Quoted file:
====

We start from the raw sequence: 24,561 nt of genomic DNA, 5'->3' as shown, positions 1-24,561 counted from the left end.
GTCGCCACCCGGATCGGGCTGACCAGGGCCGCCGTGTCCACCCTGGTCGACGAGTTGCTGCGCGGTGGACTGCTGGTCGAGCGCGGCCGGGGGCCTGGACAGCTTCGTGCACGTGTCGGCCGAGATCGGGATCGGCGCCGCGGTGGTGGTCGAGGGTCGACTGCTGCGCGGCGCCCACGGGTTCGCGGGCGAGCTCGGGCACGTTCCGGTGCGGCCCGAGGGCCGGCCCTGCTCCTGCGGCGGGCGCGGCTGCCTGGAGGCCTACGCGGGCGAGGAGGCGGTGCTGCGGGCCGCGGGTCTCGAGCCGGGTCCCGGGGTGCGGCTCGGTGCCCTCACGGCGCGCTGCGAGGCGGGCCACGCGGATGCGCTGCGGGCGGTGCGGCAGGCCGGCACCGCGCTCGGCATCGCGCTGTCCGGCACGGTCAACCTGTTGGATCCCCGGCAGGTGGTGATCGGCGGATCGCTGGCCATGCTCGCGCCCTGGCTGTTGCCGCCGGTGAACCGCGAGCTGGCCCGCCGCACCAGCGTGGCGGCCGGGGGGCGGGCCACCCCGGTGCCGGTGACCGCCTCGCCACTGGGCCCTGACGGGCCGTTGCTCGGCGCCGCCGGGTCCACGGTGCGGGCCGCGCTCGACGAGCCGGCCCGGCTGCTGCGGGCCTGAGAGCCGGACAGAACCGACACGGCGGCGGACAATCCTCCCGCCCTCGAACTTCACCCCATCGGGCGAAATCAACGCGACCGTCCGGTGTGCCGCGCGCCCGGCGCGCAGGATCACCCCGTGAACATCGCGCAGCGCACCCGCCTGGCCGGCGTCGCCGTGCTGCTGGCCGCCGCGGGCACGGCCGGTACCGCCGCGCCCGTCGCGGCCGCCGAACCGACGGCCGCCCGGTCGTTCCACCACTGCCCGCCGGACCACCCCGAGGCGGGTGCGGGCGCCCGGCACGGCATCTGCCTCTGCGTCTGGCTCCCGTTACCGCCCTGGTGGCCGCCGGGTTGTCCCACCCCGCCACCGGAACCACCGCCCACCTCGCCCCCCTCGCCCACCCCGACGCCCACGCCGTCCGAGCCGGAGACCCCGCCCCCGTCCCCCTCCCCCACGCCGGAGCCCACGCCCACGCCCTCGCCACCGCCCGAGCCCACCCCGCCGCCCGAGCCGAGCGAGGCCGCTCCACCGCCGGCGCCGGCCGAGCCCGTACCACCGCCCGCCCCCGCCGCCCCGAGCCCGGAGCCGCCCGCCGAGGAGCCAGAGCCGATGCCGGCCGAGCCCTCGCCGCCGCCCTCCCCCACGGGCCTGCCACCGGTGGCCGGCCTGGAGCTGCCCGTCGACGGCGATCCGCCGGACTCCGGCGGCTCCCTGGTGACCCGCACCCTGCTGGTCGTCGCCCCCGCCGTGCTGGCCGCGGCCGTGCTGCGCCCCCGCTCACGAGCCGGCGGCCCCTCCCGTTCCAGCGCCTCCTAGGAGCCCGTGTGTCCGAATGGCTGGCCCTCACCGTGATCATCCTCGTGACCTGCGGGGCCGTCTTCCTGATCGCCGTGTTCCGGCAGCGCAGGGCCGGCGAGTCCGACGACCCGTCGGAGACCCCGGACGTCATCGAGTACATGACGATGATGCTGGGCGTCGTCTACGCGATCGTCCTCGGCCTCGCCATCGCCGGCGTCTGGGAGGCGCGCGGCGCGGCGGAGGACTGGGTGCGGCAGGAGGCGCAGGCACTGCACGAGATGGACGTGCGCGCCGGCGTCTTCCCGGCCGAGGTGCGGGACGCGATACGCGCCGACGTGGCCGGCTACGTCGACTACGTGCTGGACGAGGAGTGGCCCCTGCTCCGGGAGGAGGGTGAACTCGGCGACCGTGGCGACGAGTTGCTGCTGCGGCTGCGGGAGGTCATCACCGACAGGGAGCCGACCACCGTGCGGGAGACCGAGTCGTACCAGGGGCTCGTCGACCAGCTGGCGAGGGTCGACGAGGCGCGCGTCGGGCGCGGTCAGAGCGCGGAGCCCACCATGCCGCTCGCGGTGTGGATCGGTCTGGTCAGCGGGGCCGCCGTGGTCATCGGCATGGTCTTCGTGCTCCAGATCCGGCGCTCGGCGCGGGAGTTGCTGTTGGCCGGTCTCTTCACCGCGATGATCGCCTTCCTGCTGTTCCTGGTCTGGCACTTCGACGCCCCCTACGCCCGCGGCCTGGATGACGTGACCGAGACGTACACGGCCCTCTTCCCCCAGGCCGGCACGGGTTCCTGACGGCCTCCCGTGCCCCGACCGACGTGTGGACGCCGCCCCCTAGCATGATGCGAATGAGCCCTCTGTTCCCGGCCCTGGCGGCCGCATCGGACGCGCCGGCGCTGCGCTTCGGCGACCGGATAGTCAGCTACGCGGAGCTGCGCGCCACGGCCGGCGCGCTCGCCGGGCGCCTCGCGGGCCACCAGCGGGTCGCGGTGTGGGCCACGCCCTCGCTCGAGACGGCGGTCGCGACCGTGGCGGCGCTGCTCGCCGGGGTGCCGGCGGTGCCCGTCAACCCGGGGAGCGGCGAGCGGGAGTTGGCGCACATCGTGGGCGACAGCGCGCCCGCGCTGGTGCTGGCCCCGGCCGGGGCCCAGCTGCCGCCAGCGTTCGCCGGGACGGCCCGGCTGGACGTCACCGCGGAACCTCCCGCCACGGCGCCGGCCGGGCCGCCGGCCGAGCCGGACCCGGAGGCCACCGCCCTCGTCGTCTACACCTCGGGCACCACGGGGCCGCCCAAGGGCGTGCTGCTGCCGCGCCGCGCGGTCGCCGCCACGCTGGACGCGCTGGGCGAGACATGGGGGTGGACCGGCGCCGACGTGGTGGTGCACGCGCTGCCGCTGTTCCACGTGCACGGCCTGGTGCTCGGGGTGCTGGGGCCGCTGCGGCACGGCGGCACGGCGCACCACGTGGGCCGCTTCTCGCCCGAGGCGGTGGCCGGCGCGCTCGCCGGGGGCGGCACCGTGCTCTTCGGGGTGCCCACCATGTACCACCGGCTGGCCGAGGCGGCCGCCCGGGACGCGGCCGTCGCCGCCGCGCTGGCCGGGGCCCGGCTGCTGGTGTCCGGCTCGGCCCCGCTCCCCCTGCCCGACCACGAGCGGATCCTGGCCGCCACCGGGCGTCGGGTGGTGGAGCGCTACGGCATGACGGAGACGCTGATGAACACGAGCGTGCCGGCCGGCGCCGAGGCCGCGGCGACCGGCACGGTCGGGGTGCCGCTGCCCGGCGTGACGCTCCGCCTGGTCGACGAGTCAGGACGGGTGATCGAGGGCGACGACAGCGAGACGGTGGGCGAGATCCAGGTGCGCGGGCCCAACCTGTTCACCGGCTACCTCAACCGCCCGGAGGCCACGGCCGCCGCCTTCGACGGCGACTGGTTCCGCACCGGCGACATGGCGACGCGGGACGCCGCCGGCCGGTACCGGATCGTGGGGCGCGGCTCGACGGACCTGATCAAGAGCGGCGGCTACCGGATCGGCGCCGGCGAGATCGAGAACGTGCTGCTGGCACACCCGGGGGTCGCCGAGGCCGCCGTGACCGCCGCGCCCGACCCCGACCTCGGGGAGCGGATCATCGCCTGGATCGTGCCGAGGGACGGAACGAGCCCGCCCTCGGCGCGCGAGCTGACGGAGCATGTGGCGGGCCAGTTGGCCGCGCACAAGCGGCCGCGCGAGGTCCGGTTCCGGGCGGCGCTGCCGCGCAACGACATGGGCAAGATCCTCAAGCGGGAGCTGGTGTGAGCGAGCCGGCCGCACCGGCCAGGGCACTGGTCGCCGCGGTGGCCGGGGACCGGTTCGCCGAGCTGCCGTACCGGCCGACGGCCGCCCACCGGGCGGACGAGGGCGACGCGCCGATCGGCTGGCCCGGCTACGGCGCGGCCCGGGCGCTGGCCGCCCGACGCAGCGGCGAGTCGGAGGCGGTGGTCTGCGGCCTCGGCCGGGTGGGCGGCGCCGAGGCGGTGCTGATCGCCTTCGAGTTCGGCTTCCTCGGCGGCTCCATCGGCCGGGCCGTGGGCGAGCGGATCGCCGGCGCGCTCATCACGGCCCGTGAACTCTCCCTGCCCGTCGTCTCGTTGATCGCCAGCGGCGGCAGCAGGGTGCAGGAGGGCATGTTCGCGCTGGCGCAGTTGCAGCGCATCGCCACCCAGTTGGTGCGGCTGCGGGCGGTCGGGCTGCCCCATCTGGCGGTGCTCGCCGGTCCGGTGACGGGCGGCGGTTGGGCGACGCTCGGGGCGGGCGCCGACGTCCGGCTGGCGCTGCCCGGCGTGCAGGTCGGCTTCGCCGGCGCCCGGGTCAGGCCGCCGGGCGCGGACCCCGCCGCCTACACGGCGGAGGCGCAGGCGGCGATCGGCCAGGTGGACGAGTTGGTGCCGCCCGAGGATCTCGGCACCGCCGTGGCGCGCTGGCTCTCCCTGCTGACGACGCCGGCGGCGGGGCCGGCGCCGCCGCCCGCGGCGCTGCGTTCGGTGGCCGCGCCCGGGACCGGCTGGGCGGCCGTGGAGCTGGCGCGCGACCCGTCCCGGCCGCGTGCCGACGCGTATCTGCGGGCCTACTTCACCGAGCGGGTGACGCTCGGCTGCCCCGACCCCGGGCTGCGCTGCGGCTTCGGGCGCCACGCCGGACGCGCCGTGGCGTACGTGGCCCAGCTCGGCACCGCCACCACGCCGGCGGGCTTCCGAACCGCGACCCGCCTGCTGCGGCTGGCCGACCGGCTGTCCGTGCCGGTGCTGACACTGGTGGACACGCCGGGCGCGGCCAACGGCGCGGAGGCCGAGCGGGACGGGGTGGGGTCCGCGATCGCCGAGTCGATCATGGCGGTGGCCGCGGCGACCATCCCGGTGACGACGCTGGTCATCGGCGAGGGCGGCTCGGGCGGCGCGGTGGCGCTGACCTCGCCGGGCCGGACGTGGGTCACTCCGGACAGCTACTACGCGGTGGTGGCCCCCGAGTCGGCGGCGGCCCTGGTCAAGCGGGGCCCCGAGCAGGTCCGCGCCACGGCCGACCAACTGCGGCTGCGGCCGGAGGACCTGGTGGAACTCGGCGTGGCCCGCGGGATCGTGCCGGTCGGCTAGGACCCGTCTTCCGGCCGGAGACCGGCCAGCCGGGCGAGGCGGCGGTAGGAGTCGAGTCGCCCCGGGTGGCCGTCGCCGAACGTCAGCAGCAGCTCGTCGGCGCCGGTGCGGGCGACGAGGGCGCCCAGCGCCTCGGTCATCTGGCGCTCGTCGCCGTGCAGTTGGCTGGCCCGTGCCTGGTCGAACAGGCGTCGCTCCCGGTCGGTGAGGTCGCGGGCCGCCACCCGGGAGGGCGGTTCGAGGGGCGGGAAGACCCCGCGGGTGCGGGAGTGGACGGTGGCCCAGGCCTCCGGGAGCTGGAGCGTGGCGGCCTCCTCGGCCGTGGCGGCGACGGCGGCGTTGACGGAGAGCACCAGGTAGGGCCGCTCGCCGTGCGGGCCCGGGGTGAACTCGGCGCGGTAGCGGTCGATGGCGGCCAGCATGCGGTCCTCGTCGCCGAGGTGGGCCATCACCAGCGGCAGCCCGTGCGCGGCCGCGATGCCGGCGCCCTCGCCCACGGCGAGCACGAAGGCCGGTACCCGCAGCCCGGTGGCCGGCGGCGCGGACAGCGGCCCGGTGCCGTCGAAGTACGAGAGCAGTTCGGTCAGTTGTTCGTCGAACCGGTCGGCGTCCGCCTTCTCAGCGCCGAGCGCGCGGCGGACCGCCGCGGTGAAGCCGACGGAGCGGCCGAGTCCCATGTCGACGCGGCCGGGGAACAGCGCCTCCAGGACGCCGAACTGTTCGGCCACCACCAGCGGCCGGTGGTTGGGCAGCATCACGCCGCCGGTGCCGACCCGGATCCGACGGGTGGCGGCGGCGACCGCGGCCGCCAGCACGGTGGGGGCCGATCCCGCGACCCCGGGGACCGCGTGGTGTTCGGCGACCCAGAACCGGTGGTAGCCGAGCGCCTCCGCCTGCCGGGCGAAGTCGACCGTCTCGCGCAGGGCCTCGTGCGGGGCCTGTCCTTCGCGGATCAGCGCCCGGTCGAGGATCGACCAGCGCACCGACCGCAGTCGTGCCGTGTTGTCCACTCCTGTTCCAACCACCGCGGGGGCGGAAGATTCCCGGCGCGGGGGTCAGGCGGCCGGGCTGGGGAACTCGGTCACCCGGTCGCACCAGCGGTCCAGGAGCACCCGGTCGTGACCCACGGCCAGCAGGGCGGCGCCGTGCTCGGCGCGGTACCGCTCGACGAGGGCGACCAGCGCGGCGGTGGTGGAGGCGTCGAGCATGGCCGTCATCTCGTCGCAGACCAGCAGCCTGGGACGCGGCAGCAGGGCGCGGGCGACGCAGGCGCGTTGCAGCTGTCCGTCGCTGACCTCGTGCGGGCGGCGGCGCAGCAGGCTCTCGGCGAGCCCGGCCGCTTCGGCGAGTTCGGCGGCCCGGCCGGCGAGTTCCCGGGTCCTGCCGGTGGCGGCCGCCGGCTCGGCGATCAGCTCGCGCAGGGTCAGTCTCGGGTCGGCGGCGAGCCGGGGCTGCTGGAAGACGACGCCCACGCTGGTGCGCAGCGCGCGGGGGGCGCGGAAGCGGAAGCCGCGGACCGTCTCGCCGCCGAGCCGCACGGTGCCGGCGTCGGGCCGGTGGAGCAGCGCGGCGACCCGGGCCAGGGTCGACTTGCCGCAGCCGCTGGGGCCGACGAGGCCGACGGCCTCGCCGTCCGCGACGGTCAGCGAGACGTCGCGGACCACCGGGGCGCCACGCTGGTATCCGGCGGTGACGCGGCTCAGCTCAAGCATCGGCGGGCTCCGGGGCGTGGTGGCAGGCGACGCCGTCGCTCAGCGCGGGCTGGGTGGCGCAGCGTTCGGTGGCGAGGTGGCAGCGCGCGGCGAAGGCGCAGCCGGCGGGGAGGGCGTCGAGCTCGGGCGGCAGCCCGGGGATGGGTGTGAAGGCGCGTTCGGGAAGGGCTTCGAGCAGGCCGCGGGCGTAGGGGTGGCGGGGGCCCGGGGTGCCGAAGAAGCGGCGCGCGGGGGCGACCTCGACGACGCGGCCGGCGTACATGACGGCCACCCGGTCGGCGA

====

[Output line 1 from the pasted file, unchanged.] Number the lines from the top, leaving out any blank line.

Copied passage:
We start from the raw sequence: 24,561 nt of genomic DNA, 5'->3' as shown, positions 1-24,561 counted from the left end.